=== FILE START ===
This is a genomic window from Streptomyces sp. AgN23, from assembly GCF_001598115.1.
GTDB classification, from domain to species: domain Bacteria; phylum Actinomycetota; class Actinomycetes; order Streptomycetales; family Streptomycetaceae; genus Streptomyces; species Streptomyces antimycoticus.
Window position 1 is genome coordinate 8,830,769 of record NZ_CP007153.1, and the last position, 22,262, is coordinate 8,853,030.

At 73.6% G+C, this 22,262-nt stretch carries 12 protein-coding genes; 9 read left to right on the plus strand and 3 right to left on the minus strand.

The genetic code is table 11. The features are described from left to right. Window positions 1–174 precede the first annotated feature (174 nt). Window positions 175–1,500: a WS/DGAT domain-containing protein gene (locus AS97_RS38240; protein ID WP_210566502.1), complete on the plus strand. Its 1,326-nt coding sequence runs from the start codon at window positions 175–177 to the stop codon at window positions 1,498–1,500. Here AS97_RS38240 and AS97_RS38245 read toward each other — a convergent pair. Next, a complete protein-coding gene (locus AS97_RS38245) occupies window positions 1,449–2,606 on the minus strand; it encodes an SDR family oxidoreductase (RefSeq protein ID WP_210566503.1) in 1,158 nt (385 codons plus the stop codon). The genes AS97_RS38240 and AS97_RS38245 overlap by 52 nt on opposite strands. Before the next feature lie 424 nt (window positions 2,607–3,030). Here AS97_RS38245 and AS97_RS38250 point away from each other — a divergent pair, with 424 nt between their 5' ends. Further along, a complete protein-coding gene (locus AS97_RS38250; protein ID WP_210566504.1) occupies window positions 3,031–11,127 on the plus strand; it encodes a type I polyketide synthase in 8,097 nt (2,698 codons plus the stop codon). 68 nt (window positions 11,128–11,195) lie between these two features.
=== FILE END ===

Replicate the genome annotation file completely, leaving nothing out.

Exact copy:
This is a genomic window from Streptomyces sp. AgN23, from assembly GCF_001598115.1.
GTDB classification, from domain to species: domain Bacteria; phylum Actinomycetota; class Actinomycetes; order Streptomycetales; family Streptomycetaceae; genus Streptomyces; species Streptomyces antimycoticus.
Window position 1 is genome coordinate 8,830,769 of record NZ_CP007153.1, and the last position, 22,262, is coordinate 8,853,030.

At 73.6% G+C, this 22,262-nt stretch carries 12 protein-coding genes; 9 read left to right on the plus strand and 3 right to left on the minus strand.

The genetic code is table 11. The features are described from left to right. Window positions 1–174 precede the first annotated feature (174 nt). Window positions 175–1,500: a WS/DGAT domain-containing protein gene (locus AS97_RS38240; protein ID WP_210566502.1), complete on the plus strand. Its 1,326-nt coding sequence runs from the start codon at window positions 175–177 to the stop codon at window positions 1,498–1,500. Here AS97_RS38240 and AS97_RS38245 read toward each other — a convergent pair. Next, a complete protein-coding gene (locus AS97_RS38245) occupies window positions 1,449–2,606 on the minus strand; it encodes an SDR family oxidoreductase (RefSeq protein ID WP_210566503.1) in 1,158 nt (385 codons plus the stop codon). The genes AS97_RS38240 and AS97_RS38245 overlap by 52 nt on opposite strands. Before the next feature lie 424 nt (window positions 2,607–3,030). Here AS97_RS38245 and AS97_RS38250 point away from each other — a divergent pair, with 424 nt between their 5' ends. Further along, a complete protein-coding gene (locus AS97_RS38250; protein ID WP_210566504.1) occupies window positions 3,031–11,127 on the plus strand; it encodes a type I polyketide synthase in 8,097 nt (2,698 codons plus the stop codon). 68 nt (window positions 11,128–11,195) lie between these two features.